Tuesday, April 07, 2009

WJMA and the Online Opportunity

Stephen Baker's post "The Online Opportunity for Radio Stations" provides a lot of good information -- and not just for radio stations. Consider this:
Usability. Eliminate the clutter and focus on getting customers to relevant content quickly. I’m still amazed at the complexity and quantity of clicks required to get to target content.
It's making me take a hard look at our website. Can people quickly get to our content within a click or two? And ditto for our favorite subject case, WJMA. A lot of content is front and center on their homepage. And even their red-headed stepchildren (their podcasts) are only two clicks away. But wait -- there's more.
Aggregation. Success in the local market requires that publishers look beyond their own content for relevant stories and information in order to become a local online media hub.
Again, WJMA's site has a lot of potentials. The home page has a local news feed, community calendar, weather, etc. But let's look a little closer. Here's the "Local News" when I checked the site. "Obama in Baghdad" Huh? Is there a Baghdad, Virginia? That feed needs a little tighter focus.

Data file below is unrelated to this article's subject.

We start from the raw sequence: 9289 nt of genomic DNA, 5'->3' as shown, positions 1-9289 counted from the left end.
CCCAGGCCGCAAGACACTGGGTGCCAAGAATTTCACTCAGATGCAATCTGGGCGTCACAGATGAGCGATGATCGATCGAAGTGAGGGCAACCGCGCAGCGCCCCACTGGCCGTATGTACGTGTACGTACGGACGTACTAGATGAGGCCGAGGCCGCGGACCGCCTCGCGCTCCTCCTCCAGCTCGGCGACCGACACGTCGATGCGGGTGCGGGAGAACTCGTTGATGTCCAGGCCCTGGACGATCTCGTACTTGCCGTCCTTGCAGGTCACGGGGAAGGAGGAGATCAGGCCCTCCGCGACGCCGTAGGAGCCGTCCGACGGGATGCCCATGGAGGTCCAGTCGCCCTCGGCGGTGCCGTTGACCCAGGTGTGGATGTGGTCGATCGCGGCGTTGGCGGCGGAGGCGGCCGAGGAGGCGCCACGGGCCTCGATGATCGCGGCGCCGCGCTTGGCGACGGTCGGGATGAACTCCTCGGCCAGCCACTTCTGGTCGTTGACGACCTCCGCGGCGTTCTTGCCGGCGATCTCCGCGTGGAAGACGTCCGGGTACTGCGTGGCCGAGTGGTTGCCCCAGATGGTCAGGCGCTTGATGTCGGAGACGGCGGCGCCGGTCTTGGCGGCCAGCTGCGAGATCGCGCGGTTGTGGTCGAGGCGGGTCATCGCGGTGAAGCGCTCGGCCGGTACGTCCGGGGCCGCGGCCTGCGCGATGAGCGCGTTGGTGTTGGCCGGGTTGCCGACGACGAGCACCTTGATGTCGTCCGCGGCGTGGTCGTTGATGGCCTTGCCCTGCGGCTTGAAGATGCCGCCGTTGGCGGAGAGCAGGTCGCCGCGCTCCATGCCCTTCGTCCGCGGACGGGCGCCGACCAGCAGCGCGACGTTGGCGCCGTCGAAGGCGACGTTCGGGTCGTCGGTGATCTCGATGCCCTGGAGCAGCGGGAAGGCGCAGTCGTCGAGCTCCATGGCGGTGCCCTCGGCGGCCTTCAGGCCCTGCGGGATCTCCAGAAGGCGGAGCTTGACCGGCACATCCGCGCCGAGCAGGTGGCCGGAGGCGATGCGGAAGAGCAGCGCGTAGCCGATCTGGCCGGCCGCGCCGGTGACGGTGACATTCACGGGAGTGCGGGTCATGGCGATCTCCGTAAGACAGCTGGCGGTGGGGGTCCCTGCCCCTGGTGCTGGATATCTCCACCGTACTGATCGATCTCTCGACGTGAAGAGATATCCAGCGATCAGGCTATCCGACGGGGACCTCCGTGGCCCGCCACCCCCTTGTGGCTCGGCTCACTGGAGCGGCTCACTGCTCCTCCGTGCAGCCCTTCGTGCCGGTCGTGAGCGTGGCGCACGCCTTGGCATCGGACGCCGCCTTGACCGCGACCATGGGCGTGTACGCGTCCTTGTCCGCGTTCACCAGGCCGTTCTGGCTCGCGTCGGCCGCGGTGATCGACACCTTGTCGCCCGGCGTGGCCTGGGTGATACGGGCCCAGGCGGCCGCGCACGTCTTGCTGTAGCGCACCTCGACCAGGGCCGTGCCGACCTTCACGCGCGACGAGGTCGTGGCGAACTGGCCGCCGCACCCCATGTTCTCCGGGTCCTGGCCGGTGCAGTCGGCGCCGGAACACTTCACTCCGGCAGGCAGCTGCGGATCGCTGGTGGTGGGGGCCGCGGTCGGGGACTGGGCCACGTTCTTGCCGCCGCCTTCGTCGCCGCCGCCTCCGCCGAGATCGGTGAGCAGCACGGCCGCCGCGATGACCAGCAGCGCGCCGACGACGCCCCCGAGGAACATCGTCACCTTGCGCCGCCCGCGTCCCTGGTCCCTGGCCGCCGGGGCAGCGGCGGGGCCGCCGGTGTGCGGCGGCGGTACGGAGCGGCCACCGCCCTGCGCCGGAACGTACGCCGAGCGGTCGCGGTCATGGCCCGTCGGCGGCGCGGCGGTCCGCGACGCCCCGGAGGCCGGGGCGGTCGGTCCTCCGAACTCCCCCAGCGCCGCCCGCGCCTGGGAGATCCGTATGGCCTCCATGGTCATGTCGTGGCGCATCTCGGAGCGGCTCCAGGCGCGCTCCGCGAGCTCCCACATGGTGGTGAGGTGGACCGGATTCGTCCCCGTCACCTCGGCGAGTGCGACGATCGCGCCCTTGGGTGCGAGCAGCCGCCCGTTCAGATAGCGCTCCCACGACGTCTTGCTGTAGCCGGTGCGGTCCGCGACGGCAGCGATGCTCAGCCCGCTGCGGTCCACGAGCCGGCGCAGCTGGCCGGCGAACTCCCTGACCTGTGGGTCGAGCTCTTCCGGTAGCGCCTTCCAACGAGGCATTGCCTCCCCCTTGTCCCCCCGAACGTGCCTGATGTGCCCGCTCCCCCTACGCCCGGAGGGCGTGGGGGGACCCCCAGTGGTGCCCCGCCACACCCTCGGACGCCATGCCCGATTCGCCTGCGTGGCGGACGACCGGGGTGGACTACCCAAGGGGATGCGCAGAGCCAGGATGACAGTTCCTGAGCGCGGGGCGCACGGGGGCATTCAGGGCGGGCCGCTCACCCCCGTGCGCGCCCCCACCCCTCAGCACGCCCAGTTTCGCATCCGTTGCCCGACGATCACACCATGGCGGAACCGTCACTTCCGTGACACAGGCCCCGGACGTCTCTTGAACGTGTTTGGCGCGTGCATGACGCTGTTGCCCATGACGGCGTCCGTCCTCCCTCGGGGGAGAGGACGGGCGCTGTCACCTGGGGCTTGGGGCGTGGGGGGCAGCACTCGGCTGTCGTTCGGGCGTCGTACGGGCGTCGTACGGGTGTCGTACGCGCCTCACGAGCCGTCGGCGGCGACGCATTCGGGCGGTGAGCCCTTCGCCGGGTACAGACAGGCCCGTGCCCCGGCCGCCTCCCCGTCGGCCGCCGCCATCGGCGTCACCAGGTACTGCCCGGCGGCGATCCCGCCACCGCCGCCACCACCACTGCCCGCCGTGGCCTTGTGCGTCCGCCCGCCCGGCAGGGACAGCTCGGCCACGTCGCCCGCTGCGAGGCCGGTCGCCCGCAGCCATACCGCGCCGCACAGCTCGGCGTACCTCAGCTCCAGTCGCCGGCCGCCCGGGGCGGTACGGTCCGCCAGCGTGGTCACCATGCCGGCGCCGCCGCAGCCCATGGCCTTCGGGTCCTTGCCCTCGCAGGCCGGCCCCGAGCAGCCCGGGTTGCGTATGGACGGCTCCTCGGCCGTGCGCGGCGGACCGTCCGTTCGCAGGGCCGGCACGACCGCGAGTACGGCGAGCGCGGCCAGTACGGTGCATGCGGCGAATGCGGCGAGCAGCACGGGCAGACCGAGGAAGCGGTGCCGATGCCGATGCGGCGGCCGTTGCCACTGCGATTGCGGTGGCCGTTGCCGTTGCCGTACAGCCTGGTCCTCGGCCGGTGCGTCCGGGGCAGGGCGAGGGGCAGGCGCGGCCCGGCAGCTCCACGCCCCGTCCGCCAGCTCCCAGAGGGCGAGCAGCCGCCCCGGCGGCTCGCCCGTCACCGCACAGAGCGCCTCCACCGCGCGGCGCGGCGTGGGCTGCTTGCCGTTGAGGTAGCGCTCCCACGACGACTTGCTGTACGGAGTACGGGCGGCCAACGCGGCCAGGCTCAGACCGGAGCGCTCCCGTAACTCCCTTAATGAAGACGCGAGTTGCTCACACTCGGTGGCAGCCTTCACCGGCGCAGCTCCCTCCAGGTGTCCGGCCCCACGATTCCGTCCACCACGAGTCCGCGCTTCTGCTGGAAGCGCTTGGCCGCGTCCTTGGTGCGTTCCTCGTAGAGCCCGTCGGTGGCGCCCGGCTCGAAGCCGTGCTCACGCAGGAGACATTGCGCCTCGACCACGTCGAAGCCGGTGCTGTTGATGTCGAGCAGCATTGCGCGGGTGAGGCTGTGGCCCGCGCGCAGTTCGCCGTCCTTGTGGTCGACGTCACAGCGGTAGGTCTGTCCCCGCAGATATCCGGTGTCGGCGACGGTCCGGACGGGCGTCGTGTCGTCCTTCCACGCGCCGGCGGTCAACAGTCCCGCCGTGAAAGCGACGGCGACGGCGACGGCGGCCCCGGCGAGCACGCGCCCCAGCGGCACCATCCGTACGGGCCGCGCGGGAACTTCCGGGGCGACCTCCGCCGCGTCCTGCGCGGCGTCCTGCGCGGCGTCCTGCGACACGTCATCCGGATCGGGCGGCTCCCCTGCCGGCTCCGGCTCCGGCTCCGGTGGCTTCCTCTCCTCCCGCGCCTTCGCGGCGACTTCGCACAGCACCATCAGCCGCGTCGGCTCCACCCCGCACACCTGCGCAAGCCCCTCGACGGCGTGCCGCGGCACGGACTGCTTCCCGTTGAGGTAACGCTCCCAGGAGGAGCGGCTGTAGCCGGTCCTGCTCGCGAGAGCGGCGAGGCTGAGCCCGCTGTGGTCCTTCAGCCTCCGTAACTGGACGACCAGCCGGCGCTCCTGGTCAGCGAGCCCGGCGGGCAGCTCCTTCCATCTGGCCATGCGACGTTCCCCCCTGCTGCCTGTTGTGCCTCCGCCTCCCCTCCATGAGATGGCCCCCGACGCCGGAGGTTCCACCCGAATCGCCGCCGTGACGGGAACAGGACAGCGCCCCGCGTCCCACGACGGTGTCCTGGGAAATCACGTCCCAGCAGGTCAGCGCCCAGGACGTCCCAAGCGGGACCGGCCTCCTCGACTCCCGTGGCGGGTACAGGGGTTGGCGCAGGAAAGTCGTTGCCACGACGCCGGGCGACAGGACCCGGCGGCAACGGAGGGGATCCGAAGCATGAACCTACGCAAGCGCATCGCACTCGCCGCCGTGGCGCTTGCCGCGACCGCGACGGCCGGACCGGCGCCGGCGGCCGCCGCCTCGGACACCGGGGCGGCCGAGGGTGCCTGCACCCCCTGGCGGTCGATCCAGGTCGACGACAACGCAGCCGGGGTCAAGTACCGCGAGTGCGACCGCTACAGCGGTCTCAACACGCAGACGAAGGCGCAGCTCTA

Also, consider this:
Compelling content. Most news/talk radio stations produce extremely relevant content to our daily information needs - traffic, weather, sports scores, etc. - that drive our initial entry to the site and lead us to engage with additional content of interest.
OK, WJMA is technically a music station, but they do produce their own local news, so a lot of this still applies. There's enough of the above-mentioned content to get us to the WJMA site. But where's the additional content of interest? Take, for example, the community calendar. Click on the date, and the day's events pop up. Cool.

But there's no addition content and not a lot of information. For April 7, the event is simply:

"Spring Into Safety Health Fair"
Presented by Culpeper Regional Health System.

Two problems here. First, the link isn't in a different color. I discovered it lead to another page purely by accident. Second, there's no real information here. OK, there's something happening today somewhere in Culpeper. What's the location? What time? What's the theme? Details?

And the most important question, why do have I have to click through another page to get the information? (Remember Baker's recommendation for usability?).

So how does your site stack up? Compelling content, usability, aggregation. I don't have a radio station website, but Baker's post will make me take another look at our own site.

- Ralph

Day 2 of the WJMA Podwatch.

No comments:

Post a Comment